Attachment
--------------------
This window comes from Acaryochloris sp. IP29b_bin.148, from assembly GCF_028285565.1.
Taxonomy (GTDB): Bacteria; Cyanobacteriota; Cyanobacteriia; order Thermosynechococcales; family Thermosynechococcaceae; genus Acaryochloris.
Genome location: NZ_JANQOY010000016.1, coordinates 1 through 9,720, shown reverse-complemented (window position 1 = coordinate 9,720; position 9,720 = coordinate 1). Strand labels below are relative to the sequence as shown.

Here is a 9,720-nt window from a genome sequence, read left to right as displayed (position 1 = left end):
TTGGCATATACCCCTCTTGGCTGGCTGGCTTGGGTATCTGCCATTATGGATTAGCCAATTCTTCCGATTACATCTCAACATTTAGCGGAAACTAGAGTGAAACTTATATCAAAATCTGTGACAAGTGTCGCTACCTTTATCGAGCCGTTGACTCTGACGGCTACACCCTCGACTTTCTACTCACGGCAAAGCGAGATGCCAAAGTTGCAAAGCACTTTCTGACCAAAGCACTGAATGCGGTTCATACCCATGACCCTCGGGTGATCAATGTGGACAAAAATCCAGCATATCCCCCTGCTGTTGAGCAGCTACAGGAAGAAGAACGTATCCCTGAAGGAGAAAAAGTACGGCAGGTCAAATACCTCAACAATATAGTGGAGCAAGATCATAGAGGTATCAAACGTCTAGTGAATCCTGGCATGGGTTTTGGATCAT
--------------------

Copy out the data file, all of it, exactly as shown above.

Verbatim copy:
This window comes from Acaryochloris sp. IP29b_bin.148, from assembly GCF_028285565.1.
Taxonomy (GTDB): Bacteria; Cyanobacteriota; Cyanobacteriia; order Thermosynechococcales; family Thermosynechococcaceae; genus Acaryochloris.
Genome location: NZ_JANQOY010000016.1, coordinates 1 through 9,720, shown reverse-complemented (window position 1 = coordinate 9,720; position 9,720 = coordinate 1). Strand labels below are relative to the sequence as shown.

Here is a 9,720-nt window from a genome sequence, read left to right as displayed (position 1 = left end):
TTGGCATATACCCCTCTTGGCTGGCTGGCTTGGGTATCTGCCATTATGGATTAGCCAATTCTTCCGATTACATCTCAACATTTAGCGGAAACTAGAGTGAAACTTATATCAAAATCTGTGACAAGTGTCGCTACCTTTATCGAGCCGTTGACTCTGACGGCTACACCCTCGACTTTCTACTCACGGCAAAGCGAGATGCCAAAGTTGCAAAGCACTTTCTGACCAAAGCACTGAATGCGGTTCATACCCATGACCCTCGGGTGATCAATGTGGACAAAAATCCAGCATATCCCCCTGCTGTTGAGCAGCTACAGGAAGAAGAACGTATCCCTGAAGGAGAAAAAGTACGGCAGGTCAAATACCTCAACAATATAGTGGAGCAAGATCATAGAGGTATCAAACGTCTAGTGAATCCTGGCATGGGTTTTGGATCAT